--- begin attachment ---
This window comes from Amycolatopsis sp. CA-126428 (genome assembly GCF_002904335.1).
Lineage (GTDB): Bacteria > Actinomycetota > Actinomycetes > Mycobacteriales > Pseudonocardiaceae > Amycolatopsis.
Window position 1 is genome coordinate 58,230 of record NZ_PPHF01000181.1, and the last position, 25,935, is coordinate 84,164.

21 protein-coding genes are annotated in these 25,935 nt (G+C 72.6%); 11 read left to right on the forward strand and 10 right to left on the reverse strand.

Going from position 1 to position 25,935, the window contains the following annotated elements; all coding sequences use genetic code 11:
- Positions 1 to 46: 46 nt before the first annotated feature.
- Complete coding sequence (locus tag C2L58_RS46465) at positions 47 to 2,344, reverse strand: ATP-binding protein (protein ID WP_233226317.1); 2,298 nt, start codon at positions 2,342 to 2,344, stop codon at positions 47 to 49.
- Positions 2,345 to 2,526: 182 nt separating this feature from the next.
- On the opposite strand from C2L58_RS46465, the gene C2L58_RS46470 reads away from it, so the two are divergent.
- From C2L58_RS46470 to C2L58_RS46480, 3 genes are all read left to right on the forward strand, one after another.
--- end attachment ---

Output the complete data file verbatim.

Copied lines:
This window comes from Amycolatopsis sp. CA-126428 (genome assembly GCF_002904335.1).
Lineage (GTDB): Bacteria > Actinomycetota > Actinomycetes > Mycobacteriales > Pseudonocardiaceae > Amycolatopsis.
Window position 1 is genome coordinate 58,230 of record NZ_PPHF01000181.1, and the last position, 25,935, is coordinate 84,164.

21 protein-coding genes are annotated in these 25,935 nt (G+C 72.6%); 11 read left to right on the forward strand and 10 right to left on the reverse strand.

Going from position 1 to position 25,935, the window contains the following annotated elements; all coding sequences use genetic code 11:
- Positions 1 to 46: 46 nt before the first annotated feature.
- Complete coding sequence (locus tag C2L58_RS46465) at positions 47 to 2,344, reverse strand: ATP-binding protein (protein ID WP_233226317.1); 2,298 nt, start codon at positions 2,342 to 2,344, stop codon at positions 47 to 49.
- Positions 2,345 to 2,526: 182 nt separating this feature from the next.
- On the opposite strand from C2L58_RS46465, the gene C2L58_RS46470 reads away from it, so the two are divergent.
- From C2L58_RS46470 to C2L58_RS46480, 3 genes are all read left to right on the forward strand, one after another.